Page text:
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Cabeza Prieta Natural History Association
A Visitor's Guide to El Camino del Diablo

Leg 1a: Ajo to junction of Darby Well Road and Highway 85

 

 

Cabeza Prieta National Wildlife Refuge office
Start 0.0 miles. 32°23’09”N, 112°52’21”W. Highway 85 milepost 40.8. Cabeza Prieta National Wildlife Refuge office and visitor center on west side of highway (1611 North Second Ave., aka Gila Bend Highway). The refuge is managed by US Fish and Wildlife Service.

The office offers permits and information, and has a nature walk and small visitor center auditorium with displays and information. When built in 1980, the office was a model of energy efficiency: low sun-facing walls, special windows, efficient heating and cooling. The 30-acre parcel of open state-land next to the office was once part of the refuge and should be obtained for more visitor services, including a handicap-friendly walkway through a demonstration desert botanical garden. An expanded facility would greatly enhance the refuge’s ability to offer programs and exhibits for area schools, residents, and tourists.

To the northwest is Childs Mountain, named for Ajo pioneers Thomas Childs, Jr. and Sr. Periodically the refuge offers tours to the top of the mountain and its scenic vista. The Tohono O’odham called the mountain Kava? Mehidag, meaning “remains of a burnt shield,” as if a burnt or blackened war-shield is lying face up.

Turn right (south) from the refuge parking lot onto Highway 85. Ajo offers your last services – gas, food, lodging – until Yuma, about 130 miles away. Always start with a full tank of gas and plenty of drinking water.

Stay on the main road – Highway 85 – as the road curves eastward at the Shell station and then bends to the south as you near the Plaza.

Mile 1.4. 32°22’21”N, 112°51’45”W. Plaza and Ajo’s only stop light.

The iconic plaza is to your left, and the majestic old churches and Curley School are to the right. Ajo was founded in 1854 as a mining camp and boasted 7,000 residents in its heyday. Today the mine has closed but the community of about 3,500 people includes retirees, civil servants, and business workers. Curley School is an active, creative arts community. North of town at the end of Well Road are a country club, golf course, roping arena, shooting range, and several picnic grounds. The unincorporated town is served by the Pima County Sheriff Department, the Ajo-Gibson Volunteer Fire Department, a utility company, the Ajo Copper News, and many businesses. The name “Ajo” generally includes former settlements of Gibson, Clarkston, Rowood, Mexican Town, Ajo Indian Village (Indian Town), and Old Ajo.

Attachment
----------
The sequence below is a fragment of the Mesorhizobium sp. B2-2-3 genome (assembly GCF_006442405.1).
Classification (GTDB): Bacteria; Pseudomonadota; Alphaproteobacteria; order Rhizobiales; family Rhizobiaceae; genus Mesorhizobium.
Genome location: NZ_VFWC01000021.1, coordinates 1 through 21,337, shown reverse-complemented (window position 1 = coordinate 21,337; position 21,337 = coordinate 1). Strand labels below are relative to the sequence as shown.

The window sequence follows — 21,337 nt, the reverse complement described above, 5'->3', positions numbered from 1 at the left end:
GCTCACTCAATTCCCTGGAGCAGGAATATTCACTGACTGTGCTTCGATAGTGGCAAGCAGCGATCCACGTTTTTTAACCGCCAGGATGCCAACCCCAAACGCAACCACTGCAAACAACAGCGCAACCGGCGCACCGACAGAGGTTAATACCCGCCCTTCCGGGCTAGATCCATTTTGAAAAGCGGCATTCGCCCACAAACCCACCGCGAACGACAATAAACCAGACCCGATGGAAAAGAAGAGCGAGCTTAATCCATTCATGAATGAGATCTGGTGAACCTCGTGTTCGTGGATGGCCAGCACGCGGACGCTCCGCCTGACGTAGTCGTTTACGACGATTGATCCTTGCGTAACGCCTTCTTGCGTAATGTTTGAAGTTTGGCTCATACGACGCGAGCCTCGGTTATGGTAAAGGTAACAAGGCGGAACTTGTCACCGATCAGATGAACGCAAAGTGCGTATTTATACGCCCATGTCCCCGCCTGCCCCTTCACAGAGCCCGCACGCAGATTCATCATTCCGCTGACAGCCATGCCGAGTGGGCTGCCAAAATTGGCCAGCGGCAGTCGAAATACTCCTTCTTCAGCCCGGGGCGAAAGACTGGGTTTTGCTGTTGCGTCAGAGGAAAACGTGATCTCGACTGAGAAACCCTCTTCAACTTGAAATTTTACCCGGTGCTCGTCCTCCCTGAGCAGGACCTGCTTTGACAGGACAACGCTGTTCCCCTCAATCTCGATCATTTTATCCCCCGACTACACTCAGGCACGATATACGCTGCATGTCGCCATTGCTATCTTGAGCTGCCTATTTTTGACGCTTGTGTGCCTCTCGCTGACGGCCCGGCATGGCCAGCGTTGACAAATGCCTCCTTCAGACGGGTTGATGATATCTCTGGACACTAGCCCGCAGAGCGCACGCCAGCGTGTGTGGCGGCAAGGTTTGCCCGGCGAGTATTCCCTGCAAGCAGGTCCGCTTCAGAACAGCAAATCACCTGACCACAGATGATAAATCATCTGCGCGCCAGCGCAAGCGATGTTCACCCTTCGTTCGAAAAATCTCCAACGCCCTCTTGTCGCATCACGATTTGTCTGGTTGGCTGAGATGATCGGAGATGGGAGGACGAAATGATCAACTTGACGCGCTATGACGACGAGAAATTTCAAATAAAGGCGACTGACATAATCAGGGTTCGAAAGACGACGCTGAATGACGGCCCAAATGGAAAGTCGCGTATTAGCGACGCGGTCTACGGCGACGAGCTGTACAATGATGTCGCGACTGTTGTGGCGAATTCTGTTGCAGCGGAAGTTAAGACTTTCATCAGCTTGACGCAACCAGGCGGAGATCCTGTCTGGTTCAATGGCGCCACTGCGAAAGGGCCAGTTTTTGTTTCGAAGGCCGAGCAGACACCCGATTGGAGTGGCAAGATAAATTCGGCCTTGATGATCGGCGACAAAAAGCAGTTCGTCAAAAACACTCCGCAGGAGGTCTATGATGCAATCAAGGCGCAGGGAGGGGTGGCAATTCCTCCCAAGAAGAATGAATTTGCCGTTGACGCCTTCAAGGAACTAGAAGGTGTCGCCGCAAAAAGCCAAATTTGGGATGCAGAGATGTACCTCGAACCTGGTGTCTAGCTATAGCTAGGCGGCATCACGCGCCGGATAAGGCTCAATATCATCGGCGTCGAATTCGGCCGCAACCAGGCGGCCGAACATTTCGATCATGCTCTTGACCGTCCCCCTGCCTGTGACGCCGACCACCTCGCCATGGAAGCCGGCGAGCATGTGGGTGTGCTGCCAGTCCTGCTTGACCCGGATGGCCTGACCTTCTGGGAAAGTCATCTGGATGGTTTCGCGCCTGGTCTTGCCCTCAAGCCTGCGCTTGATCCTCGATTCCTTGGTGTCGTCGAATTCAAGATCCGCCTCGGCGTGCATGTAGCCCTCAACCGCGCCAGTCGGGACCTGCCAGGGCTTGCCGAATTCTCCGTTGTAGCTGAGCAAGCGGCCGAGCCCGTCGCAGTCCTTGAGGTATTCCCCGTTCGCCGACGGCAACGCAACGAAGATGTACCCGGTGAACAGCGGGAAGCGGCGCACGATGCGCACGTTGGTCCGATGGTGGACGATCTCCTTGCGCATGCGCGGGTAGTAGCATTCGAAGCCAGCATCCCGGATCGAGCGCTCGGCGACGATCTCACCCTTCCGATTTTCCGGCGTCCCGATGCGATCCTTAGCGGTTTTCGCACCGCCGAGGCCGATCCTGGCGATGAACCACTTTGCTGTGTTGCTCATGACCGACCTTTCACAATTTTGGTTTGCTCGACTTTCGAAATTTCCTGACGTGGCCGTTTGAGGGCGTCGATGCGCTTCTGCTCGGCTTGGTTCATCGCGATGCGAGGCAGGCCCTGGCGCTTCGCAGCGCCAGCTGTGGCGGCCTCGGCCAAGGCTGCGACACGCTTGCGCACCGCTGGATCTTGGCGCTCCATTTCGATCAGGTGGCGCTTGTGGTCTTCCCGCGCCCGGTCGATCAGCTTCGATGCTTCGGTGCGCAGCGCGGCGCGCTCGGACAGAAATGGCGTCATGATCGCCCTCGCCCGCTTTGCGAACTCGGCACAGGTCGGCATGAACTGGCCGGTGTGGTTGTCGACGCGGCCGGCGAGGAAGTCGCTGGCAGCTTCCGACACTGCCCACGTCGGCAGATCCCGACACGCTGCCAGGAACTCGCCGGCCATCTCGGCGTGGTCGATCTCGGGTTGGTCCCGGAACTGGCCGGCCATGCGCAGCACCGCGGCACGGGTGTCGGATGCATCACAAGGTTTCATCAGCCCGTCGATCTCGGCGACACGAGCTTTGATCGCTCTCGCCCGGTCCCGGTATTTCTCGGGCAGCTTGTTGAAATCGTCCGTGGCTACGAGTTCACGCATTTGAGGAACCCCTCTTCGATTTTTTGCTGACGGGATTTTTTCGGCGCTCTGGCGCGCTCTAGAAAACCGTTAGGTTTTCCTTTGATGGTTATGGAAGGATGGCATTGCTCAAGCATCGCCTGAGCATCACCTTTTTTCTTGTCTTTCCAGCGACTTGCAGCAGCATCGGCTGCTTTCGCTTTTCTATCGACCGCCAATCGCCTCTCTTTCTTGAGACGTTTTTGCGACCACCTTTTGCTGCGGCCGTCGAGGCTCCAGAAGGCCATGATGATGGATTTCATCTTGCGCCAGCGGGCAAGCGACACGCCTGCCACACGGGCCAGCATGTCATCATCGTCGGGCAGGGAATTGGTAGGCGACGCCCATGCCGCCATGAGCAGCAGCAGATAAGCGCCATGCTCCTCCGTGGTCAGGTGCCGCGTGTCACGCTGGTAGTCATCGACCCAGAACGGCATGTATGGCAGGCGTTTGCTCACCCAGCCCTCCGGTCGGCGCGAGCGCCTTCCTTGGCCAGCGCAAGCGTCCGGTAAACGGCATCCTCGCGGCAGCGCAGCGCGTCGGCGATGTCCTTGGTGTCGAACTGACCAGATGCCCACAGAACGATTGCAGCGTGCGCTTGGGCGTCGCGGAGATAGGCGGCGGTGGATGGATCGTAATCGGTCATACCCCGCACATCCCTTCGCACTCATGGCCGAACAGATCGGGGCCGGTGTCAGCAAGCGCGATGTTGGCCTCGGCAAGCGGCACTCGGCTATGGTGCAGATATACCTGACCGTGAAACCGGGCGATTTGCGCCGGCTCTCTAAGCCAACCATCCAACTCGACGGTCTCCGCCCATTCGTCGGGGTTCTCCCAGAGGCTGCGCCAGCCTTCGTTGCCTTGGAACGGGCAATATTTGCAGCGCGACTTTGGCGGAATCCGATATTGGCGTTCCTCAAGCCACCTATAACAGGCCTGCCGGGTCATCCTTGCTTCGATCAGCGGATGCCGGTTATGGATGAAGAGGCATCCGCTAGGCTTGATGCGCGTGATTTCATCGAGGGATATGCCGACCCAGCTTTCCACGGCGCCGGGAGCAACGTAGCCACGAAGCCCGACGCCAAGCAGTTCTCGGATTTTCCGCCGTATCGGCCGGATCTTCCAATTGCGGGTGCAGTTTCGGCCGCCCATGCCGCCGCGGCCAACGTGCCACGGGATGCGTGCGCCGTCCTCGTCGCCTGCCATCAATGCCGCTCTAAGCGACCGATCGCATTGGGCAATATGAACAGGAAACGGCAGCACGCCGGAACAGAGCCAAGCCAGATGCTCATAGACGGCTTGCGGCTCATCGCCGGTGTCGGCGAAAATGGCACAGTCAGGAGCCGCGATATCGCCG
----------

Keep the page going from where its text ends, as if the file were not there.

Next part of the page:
Small amounts of copper from Ajo were used by Native Americans for pigment or ceremonies, and O'odham showed these minerals to an 1847 American expedition that included Tom Childs, Sr., who reported rediscovering ore here, and later his son Tom Jr. was instrumental in opening larger mining operations. Big-time open-pit copper mining began with the arrival of John C. Greenway in 1911, but ended in 1985. Copper production totaled 6.3 billion pounds from low-grade ore (average 0.8%). The Ajo mill and smelter, including its landmark smokestack, were dismantled in 1995-1996.

Ajo’s name probably comes from the O’odham word for the desert onion (Allium macropetalum, a small, native onion with a garlic-like flavor), although some believe it is for the Ajo lily (Hesperocallis undulata) or the O'odham term o'ohon (or, au'auho) for the red oxides and green carbonates used as mineral dyes.

A Hia-ced O’odham village southwest of town was called Moik Vavhia (soft well). The Hia-ced O’odham are western cousins of the Tohono O’odham (The Desert People) – if you came from Tucson you have just traveled through the Tohono O’odham Nation. The name “Hia-ced O’odham” means “The Sand People” because these people lived in the dry, sandy region of southwestern Arizona and northwestern Sonora, including the region along the Camino del Diablo.

Mile 2.9. 32°21’58”N, 112°50’21”W. Continue on highway.

A side road goes eastward to Burro Gap, aka Pipeline Road. A natural gas pipeline from Casa Grande to Ajo was laid along this route in 1936 to fuel the smelter and town. Mountains on the eastern horizon include the Pozo Redondo Mountains, Sikort Chuapo Mountains (also spelled Sikorttjuupo, meaning “round tank”), and the Sauceda Mountains, including the distinctive Coffee Pot Mountain.

Turnoff to Darby Well Road from Hwy 85.
Mile 3.9. 32° 21’21.5”N, 112° 49’37.5”W. Key junction: Darby Well Road and Highway 85. Highway milepost 44.6.

Turn right (southwest) onto unpaved Darby Well Road (aka Bates Well Road or Scenic Loop). The wide roadside is a good place to pause and reset your odometer.

Paved Highway 85 continues to Why, Organ Pipe, and Lukeville, and Highway 86 goes to Sells and Tucson.

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